Just when crazy felt like nor­mal

In­ter­est rate nor­mal­ity may feel even worse, but the real econ­omy will get on with its life

Financial Mail - Investors Monthly - - Futures Imperfect - RON DERBY

Mov­ing away from the most ac­com­moda­tive global mon­e­tary pol­icy since World War 2 to some­thing re­sem­bling nor­mal­ity was never go­ing to be easy. That’s why mar­kets have been so skit­tish over the past year, if not longer.

We know that nor­mal­i­sa­tion has to take place, but no-one is quite sure what will top­ple over when the US Fed­eral Re­serve, as the cus­to­dian of the world’s re­serve cur­rency, de­cides to raise rates in that coun­try. There’ll be a price to pay for that and I think it will be felt in fi­nan­cial mar­kets more than in the real econ­omy.

For Fed chair Janet Yellen, it’s not that easy to ig­nore the louder and much more im­me­di­ate re­sponse that mar­kets give to any shifts on the mon­e­tary pol­icy di­als. Head­lines about col­laps­ing stock mar­kets never make for easy read­ing for any politi­cian, no mat­ter the greater good.

So I wasn’t sur­prised by the Fed’s state­ment last week that rates might rise more slowly than ini­tially ex­pected. It might still be be­fore the end of the year, but the mes­sage is clear that this is go­ing to be a very del­i­cate bal­anc­ing act.

There’s a very re­cent prece­dent of a cen­tral bank be­ing too quick to raise rates when growth wasn’t ex­actly set­tled. The Euro­pean Cen­tral Bank, strongly in­flu­enced by the Ger­man con­cerns over in­fla­tion, chose to raise rates in 2011, and quickly had to back­track as the econ­omy stut­tered.

Not some­thing that Yellen wants on her hands, es­pe­cially with a pres­i­den­tial elec­tion around the cor­ner in the US.

The Fed’s move to re­as­sure mar­kets that nor­mal­i­sa­tion won’t mean yank­ing off the “Band-Aid” of cheap money in one go has boosted the rand. It had pre­vi­ously weak­ened quite dra­mat­i­cally be­cause of all the pos­i­tive US eco­nomic data, show­ing signs of a re­cov­ery from the first quar­ter.

De­spite the rally, the rand is still trad­ing around lows last seen more than a decade ago and in­fla­tion is at its high­est this year, with the threat of a fur­ther rise in the fig­ure. The data sug­gests that the cen­tral bank gover­nor, Le­setja Kganyago, and his team might be tempted to re­act at the next MPC meet­ing next month.

We’ve heard the warn­ings that the tight­en­ing cy­cle is here. July may be too soon, given the Fed state­ment, which has some­what re­duced the pres­sure, but in Septem­ber we may see the first rate rise since July last year. I may as well qual­ify this state­ment: this de­pends on how well the cur­rency holds up in the weeks lead­ing to the July meet­ing.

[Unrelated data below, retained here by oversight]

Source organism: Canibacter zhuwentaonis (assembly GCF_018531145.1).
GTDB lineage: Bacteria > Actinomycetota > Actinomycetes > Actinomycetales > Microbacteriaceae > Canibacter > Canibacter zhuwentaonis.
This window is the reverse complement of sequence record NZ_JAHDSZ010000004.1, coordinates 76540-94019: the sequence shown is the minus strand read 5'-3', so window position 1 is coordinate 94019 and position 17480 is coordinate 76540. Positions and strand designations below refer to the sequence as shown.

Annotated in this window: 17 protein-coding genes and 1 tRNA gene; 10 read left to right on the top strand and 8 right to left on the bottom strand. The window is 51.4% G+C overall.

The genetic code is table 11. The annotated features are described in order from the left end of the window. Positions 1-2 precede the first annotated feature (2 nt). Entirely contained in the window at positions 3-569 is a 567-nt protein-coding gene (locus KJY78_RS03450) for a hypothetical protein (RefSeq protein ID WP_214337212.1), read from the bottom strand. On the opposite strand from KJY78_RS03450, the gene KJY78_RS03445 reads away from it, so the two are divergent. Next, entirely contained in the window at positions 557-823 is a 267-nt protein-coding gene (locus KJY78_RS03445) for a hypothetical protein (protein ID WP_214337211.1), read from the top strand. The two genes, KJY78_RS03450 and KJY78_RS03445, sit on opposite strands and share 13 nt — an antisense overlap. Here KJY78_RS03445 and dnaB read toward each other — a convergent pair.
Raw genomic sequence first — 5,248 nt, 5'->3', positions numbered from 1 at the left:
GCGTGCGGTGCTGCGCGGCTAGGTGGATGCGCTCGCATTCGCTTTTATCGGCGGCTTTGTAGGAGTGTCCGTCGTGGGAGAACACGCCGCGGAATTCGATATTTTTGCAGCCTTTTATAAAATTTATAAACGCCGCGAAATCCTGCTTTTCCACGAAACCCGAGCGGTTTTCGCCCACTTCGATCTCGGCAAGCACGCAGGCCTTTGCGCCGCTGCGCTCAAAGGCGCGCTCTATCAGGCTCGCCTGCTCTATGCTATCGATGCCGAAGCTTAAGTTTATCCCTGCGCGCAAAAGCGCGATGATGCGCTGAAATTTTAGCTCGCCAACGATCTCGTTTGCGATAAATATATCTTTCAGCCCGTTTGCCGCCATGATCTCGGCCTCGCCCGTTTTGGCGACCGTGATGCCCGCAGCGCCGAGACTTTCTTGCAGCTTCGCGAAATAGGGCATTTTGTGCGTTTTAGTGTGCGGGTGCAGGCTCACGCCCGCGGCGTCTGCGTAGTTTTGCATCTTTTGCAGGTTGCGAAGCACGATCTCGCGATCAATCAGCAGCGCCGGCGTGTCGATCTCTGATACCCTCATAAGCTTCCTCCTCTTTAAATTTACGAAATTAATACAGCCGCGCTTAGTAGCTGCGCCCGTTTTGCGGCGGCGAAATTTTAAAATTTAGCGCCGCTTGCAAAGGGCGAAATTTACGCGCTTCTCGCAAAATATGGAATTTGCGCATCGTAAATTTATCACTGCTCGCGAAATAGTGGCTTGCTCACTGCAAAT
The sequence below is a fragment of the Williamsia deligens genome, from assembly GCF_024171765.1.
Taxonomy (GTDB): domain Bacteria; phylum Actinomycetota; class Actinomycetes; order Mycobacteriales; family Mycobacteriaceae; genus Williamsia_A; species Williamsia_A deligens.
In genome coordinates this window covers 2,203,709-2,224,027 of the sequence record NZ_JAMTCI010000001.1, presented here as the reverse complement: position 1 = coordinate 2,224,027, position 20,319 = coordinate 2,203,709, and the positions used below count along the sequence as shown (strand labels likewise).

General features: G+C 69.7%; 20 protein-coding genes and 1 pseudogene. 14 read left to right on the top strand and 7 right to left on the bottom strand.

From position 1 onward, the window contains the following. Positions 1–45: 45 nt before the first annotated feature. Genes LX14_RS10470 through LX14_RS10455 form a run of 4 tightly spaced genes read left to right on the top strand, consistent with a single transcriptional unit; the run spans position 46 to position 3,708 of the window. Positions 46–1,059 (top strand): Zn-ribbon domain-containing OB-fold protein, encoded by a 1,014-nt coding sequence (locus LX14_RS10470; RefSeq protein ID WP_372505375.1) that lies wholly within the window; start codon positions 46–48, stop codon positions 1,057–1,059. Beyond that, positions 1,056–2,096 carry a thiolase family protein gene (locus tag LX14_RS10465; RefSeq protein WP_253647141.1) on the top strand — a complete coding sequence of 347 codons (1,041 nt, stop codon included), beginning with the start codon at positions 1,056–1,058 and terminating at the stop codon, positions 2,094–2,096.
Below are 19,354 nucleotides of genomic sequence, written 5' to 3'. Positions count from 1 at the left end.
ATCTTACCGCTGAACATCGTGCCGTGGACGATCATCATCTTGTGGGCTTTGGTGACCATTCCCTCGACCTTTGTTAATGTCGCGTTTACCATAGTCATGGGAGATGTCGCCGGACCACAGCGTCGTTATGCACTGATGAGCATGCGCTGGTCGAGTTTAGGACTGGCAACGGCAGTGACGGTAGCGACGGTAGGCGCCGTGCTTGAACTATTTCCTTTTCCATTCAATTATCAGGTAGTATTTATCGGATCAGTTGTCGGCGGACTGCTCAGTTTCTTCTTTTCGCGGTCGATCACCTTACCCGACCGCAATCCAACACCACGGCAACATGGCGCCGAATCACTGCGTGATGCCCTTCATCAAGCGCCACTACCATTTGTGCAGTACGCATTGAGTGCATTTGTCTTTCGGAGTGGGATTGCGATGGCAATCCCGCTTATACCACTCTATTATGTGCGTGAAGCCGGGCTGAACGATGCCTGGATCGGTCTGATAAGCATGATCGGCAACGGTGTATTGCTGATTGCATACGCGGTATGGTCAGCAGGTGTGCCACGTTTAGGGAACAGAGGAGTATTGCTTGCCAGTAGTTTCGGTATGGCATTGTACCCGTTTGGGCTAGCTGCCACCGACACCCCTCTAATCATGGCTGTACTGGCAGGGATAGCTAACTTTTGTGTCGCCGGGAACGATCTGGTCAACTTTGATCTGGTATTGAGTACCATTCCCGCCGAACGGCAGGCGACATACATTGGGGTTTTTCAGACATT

There may be another rise by the last meet­ing of the year in Novem­ber, es­pe­cially if the Fed fi­nally bites the bullet.

Savers will fi­nally be able to celebrate, while spenders — who are in the ma­jor­ity — are go­ing to find it more dif­fi­cult.

It won’t be a train smash; I am not too sure there is any­thing that mon­e­tary pol­icy here or in another part of the world can do to sup­port growth. If our al­ready low bor­row­ing costs haven’t led an in­vest­ment drive by busi­nesses of all shapes and sizes, and in turn stronger growth, a mod­er­ate rise in them won’t be as detri­men­tal as we think. Nor will it sig­nif­i­cantly strengthen the rand.

With the US econ­omy on a much more as­sured foot­ing and the mag­i­cal doses of liq­uid­ity seem­ingly work­ing across the At­lantic in Europe, our ex­ports could be set for a boost. This is even more so with the weaker rand.

(The black swan event that could spoil this is an un­tidy end to Greece’s debt cri­sis, which as I write this is still a dis­tinct pos­si­bil­ity.)

In a re­port ear­lier this month, the Re­serve Bank said it would fol­low a mod­er­ate tight­en­ing path in mon­e­tary pol­icy that wouldn’t cause “too much harm” to eco­nomic growth.

The path is as clear as ever and care will be taken not to kill off the lit­tle growth there is lo­cally in the real econ­omy and, in the case of Yellen, not to dra­mat­i­cally slow growth in the world’s big­gest econ­omy.

The ques­tion that will be an­swered when this nor­mal­i­sa­tion is al­lowed to take root is how weaker mar­kets will af­fect con­fi­dence lev­els of ma­jor busi­nesses. Will still strug­gling share prices en­cour­age a search for growth or a re­fo­cus on ef­fi­cien­cies?

It’s an an­swer that will tell us just how long this tight­en­ing cy­cle is likely to last.

De­spite the rally, the rand is still trad­ing around lows last seen more than a decade ago

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